When I think of cycling in Europe, Amsterdam always comes to mind first. But I think Copenhagen may well have more bikes. There are more bikes than people in this city, and it’s set up with an amazing network of dedicated cycle lanes with their own traffic lights. The cold doesn’t seem to be an issue, people are on bikes day and night. Hardly anyone wears helmets, just the warmest hat you can find. There was no way we were leaving Copenhagen without joining in the fun.
We planned a cycle route over breakfast and put more clothes on than ever before for biking. There are bike rental places everywhere, but we only had to go downstairs as our hostel had hundreds of bikes for hire. Our first ride was along the canal towards Kastellet, a military fortress build on a pentagon shaped island. The northerly head-wind made it harder going, but not too bad as it was very flat. The island was a no-bike zone so we parked them up and explored on foot.
Next stop was Hans Christian Anderson’s “Little Mermaid”. As expected it was pretty underwhelming with a bit of an industrial backdrop, but it had to be done.
We then biked back to Bryggen, to warm up with hot chocolate. The Northern European countries all seem to have a word to describe a mood of coziness and contentment. In Danish, that word is “hygge”, and we were getting the hygge vibe sitting outside under blankets drinking hot chocolate.
The last part of our ride took us through the central city passing palaces and castles. Biking is always fun, but it’s way more fun when you get to bike through such a beautiful and historic city. After returning the bikes, we walked to the Main Street (Storget) in search of some lunch. It wasn’t the easiest area to find food in, but we ended up at Ricemarket for a good feed of Asian food.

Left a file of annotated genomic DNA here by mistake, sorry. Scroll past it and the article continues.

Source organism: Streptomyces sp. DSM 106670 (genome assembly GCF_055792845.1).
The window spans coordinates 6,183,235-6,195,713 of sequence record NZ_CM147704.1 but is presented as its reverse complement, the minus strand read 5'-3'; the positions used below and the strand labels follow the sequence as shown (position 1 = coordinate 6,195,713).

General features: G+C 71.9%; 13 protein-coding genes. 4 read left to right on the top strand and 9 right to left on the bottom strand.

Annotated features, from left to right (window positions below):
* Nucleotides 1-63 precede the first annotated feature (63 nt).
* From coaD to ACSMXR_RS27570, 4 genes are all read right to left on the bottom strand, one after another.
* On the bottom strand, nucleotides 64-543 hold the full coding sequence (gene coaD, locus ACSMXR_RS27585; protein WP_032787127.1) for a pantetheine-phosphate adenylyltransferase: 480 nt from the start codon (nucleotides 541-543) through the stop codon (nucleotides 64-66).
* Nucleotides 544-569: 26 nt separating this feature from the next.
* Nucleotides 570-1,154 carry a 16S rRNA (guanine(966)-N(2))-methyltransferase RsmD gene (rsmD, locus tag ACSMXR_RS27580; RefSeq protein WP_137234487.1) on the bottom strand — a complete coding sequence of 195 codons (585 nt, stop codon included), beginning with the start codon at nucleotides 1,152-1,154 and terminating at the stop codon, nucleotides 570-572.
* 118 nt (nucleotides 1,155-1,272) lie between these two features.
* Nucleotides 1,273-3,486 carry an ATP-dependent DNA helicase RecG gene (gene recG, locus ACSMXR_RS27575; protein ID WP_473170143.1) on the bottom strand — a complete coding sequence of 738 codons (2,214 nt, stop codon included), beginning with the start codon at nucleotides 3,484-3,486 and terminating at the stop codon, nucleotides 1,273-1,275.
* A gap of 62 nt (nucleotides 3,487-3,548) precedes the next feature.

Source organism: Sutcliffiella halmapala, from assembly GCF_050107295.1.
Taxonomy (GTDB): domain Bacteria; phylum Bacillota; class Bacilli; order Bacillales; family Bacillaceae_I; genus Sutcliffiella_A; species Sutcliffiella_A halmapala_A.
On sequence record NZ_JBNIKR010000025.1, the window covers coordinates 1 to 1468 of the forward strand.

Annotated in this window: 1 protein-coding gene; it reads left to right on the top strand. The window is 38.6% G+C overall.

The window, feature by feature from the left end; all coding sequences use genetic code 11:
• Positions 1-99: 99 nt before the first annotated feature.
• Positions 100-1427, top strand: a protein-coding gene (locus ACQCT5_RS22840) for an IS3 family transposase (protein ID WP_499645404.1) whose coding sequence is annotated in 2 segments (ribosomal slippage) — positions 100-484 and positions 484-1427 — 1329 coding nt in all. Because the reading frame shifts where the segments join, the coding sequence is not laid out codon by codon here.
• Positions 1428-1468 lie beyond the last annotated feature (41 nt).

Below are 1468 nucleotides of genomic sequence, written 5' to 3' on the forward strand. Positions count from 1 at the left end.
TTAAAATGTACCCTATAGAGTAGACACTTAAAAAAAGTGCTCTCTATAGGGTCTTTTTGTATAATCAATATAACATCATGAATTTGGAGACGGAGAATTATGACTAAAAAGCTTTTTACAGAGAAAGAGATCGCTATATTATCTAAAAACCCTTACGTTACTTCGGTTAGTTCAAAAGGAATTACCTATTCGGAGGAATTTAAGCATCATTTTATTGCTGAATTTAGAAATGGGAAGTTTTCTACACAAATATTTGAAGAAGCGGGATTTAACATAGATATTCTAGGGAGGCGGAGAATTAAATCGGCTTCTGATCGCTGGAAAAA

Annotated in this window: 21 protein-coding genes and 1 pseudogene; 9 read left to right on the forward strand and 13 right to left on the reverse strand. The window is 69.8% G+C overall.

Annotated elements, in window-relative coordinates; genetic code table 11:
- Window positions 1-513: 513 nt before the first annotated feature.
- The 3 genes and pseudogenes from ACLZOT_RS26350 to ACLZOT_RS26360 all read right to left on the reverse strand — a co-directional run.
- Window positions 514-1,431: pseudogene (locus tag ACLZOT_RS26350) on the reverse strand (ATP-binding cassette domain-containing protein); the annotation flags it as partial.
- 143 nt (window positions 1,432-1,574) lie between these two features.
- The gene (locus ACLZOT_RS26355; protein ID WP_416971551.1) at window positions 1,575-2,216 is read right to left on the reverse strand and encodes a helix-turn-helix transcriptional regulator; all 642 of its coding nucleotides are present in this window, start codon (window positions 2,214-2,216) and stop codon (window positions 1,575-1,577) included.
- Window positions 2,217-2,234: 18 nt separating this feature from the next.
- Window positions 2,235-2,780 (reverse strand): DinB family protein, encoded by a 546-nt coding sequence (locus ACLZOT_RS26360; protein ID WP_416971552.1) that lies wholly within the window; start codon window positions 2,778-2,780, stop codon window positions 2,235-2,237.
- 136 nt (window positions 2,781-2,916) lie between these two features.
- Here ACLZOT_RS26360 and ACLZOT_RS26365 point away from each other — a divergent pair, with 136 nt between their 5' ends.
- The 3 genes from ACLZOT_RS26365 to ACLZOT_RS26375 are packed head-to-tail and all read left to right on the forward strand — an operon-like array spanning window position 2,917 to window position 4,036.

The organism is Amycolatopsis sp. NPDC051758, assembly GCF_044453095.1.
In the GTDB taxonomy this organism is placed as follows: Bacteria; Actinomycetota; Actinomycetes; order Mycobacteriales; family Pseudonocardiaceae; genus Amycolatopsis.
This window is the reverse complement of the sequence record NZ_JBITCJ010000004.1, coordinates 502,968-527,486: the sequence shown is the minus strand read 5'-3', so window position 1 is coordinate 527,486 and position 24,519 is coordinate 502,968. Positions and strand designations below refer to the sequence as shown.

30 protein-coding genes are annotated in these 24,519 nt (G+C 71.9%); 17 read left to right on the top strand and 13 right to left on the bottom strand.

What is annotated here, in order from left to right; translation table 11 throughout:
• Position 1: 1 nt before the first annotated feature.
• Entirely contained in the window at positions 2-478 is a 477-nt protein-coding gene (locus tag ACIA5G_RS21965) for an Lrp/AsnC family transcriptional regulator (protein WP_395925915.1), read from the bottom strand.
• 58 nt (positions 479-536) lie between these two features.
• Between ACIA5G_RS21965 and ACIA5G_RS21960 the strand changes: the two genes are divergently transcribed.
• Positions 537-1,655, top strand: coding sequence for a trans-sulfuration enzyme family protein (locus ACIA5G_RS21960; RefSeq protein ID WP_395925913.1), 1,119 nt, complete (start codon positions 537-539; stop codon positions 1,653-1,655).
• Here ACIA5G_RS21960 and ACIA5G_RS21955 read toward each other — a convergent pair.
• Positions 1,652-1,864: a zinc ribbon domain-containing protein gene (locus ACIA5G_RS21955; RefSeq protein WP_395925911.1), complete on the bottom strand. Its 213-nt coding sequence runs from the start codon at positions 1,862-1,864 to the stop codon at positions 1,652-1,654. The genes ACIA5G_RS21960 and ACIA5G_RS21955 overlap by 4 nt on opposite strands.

There are Christmas Markets everywhere in Copenhagen and we found more around Storget, along with a Lego store with some pretty impressive Lego models.
We are staying really close to the Tivoli Gardens and that was our last planned stop of the day. There’s a food market next to it so that was our dinner destination. It was a bit like a mini version of Grand Central Markets in LA. At Christmas time, Tivoli gets transformed into a Winter Wonderland. The rides were really expensive and it was really cold, so we flagged the rides and just enjoyed the Christmas vibe.
We couldn’t leave Denmark without eating some sort of waffle, but couldn’t find any at Tivoli. So we walked back to Storget to get some at the Christmas Markets, but sadly they had closed. Fortunately we found a waffle/churros shop just nearby. We ended up with churros as they were a bargain (by Danish standards anyway!) and Anna was able to eat them as the hot churros stopped the chocolate from setting in the sub-zero air. It was a yummy end to another great day.